- the campus activity, life, and interests of a college or university; the academic world.
- (sometimes initial capital letter) any place of instruction; a school.
- (initial capital letter) the public grove in Athens in which Plato taught.
- a person living in, accustomed to, or preferring the environment of a university.
- a scholarly or pedantic person, especially a teacher or student.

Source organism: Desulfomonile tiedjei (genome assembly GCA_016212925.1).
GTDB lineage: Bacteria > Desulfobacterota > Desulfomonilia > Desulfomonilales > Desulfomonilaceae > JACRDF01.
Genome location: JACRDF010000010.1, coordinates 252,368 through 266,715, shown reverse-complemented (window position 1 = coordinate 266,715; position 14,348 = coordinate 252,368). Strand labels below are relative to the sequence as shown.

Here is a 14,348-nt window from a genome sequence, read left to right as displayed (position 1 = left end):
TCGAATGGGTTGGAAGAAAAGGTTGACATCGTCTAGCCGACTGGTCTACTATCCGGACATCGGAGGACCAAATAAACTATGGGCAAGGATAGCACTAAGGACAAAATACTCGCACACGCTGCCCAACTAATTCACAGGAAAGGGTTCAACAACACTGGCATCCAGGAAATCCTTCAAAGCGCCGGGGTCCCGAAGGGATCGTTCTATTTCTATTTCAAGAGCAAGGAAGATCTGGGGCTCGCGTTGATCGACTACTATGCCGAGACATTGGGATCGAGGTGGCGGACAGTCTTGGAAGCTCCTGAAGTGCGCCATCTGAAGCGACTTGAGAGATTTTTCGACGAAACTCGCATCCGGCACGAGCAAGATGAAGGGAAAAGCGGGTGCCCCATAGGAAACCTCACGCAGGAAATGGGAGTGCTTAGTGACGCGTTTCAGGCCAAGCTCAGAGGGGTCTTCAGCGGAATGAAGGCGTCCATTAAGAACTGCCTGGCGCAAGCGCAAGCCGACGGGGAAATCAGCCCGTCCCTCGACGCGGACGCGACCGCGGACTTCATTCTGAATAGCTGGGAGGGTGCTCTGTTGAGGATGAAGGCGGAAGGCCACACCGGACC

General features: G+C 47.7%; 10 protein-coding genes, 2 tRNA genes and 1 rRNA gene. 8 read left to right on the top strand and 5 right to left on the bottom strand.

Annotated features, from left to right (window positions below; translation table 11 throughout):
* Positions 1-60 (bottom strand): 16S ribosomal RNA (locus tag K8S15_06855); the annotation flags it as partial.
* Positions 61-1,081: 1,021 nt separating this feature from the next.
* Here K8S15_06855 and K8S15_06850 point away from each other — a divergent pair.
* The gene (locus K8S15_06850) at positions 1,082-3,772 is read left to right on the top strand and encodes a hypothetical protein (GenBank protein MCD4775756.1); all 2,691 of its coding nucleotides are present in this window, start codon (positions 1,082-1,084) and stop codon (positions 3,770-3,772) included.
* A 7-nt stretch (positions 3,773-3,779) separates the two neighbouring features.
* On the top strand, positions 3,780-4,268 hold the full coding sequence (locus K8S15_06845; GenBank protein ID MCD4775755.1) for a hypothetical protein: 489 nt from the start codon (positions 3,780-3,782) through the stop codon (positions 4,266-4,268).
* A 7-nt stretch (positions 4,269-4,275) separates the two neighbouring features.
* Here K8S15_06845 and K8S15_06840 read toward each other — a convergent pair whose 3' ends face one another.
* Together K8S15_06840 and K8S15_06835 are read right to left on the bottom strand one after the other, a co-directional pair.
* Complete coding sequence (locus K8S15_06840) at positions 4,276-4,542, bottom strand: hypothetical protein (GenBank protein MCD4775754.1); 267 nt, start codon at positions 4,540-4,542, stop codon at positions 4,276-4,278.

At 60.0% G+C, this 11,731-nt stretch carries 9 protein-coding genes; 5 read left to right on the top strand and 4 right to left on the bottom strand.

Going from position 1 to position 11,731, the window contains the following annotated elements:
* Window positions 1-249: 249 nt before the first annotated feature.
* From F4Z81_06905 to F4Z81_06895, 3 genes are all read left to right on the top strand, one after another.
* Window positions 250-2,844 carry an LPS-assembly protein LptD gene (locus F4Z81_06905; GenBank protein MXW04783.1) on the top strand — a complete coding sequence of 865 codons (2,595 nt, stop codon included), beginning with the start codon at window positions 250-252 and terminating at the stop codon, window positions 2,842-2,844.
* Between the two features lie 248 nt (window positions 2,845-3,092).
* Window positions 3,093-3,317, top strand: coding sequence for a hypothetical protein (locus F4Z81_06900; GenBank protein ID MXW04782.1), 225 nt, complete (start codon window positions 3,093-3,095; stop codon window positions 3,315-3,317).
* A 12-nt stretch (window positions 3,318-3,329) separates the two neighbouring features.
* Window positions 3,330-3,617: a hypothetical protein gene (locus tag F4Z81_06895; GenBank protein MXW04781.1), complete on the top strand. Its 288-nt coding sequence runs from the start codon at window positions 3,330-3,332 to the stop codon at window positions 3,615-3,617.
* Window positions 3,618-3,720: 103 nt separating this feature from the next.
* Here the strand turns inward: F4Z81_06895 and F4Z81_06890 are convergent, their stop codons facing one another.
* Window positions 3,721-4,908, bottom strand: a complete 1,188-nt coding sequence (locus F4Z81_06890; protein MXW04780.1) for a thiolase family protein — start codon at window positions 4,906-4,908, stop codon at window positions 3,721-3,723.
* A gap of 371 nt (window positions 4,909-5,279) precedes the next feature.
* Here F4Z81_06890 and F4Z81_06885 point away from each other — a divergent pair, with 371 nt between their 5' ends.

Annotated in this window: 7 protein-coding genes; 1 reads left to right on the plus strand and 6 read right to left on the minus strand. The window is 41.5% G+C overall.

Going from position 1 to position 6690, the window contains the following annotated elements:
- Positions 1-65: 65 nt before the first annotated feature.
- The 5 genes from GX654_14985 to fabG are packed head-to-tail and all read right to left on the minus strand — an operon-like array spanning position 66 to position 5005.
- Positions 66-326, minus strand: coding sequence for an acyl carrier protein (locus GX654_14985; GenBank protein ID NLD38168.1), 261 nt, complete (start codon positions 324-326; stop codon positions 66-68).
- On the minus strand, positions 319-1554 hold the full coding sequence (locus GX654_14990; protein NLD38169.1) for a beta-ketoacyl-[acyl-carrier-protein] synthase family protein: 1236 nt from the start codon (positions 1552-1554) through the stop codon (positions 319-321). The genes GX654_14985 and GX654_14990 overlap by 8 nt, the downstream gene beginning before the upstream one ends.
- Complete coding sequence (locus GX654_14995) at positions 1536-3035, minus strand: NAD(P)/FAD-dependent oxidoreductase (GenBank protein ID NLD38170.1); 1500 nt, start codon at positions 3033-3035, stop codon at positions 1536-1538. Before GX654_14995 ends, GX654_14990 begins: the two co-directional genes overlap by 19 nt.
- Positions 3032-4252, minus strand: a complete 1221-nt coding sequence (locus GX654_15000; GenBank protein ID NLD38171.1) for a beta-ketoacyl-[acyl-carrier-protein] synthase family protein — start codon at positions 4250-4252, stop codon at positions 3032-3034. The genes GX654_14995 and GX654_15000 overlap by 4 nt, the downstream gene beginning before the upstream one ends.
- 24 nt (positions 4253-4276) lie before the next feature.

Origin of academe
- any place of learning, such as a college or university
- the grove of Academe or the groves of Academe the academic world
Word Origin and History for academes
"The Academy," 1580s, from phrase groves of Academe, translating Horace's silvas Academi (see academy); general sense of "the world of universities and scholarship" is attested from 1849. With lower-case letter, academia in the sense of "academic community" is from 1956.
Academe properly means Academus (a Greek hero); & its use as a poetic variant for academy, though sanctioned by Shakespeare, Tennyson & Lowell, is a mistake; the grove of A., however, (Milton) means rightly The Academy. [Fowler]